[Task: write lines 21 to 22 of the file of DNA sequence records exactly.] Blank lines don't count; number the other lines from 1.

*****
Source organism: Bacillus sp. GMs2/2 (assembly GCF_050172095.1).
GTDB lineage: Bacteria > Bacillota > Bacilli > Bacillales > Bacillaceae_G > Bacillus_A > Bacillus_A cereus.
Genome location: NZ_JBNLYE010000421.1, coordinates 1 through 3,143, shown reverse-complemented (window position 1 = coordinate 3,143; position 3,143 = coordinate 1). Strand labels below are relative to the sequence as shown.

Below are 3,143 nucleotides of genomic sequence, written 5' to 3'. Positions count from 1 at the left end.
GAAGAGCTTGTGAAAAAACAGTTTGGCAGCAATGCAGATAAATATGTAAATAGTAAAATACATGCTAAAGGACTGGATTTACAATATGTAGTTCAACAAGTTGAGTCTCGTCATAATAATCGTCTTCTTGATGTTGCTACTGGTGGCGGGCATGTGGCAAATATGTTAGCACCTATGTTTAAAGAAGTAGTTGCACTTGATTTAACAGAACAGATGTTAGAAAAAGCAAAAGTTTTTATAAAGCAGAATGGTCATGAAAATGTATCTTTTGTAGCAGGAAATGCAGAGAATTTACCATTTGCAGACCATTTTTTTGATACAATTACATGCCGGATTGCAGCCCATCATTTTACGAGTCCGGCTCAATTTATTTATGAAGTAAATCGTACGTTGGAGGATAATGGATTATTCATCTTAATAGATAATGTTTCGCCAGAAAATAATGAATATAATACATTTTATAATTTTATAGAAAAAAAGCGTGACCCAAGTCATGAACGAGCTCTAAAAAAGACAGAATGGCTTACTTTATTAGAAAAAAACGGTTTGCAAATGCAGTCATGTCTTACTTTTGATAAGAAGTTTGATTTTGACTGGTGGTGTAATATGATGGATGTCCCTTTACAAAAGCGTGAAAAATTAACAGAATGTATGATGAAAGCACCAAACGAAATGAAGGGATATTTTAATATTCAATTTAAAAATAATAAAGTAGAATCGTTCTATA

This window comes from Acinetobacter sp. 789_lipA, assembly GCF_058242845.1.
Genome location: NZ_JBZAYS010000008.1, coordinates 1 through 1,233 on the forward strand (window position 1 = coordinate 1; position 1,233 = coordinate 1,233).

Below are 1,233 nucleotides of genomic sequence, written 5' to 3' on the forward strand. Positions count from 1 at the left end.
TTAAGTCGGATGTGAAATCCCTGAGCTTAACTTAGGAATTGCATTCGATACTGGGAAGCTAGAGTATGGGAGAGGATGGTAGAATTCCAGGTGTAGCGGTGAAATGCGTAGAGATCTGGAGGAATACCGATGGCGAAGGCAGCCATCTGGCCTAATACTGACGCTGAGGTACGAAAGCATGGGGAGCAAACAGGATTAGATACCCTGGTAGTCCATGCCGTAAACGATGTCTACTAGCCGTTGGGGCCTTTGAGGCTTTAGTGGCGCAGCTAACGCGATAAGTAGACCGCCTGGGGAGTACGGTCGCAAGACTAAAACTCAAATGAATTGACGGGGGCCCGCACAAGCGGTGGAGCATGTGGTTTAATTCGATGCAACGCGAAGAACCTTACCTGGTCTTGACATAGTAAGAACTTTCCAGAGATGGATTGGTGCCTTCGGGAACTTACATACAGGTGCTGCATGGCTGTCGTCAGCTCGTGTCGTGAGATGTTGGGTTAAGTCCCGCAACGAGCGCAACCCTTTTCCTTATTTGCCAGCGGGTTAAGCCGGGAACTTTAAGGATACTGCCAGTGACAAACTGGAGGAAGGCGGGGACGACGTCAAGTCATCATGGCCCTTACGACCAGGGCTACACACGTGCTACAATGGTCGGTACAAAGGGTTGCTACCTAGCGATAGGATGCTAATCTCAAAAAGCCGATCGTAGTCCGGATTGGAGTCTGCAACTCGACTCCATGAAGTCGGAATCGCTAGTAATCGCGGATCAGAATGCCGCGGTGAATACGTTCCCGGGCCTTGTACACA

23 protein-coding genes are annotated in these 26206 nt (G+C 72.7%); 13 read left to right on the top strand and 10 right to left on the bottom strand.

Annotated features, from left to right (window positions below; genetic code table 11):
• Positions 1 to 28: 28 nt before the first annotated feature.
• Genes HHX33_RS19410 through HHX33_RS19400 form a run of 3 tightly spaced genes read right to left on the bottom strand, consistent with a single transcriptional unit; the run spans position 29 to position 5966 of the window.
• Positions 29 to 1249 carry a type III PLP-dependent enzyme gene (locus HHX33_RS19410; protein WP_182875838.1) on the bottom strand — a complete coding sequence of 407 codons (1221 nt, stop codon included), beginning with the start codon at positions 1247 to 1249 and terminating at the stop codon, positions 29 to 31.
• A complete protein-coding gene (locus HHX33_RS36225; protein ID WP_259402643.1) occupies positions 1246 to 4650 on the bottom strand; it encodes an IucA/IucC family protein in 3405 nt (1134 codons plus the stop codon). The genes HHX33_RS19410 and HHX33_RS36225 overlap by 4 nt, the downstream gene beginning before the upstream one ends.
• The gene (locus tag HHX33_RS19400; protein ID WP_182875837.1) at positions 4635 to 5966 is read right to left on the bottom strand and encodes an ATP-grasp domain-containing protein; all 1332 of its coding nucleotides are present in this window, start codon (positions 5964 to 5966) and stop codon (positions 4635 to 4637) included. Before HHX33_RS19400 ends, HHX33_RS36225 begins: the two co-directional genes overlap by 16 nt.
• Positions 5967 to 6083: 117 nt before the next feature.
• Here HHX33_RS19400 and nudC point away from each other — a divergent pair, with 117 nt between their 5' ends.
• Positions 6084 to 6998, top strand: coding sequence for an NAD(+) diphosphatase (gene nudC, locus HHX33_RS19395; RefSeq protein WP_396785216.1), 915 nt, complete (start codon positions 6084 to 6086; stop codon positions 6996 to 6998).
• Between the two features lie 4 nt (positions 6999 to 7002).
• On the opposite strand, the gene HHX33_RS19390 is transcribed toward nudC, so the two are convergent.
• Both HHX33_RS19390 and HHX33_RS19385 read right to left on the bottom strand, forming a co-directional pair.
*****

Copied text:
• On the opposite strand, the gene HHX33_RS19390 is transcribed toward nudC, so the two are convergent.
• Both HHX33_RS19390 and HHX33_RS19385 read right to left on the bottom strand, forming a co-directional pair.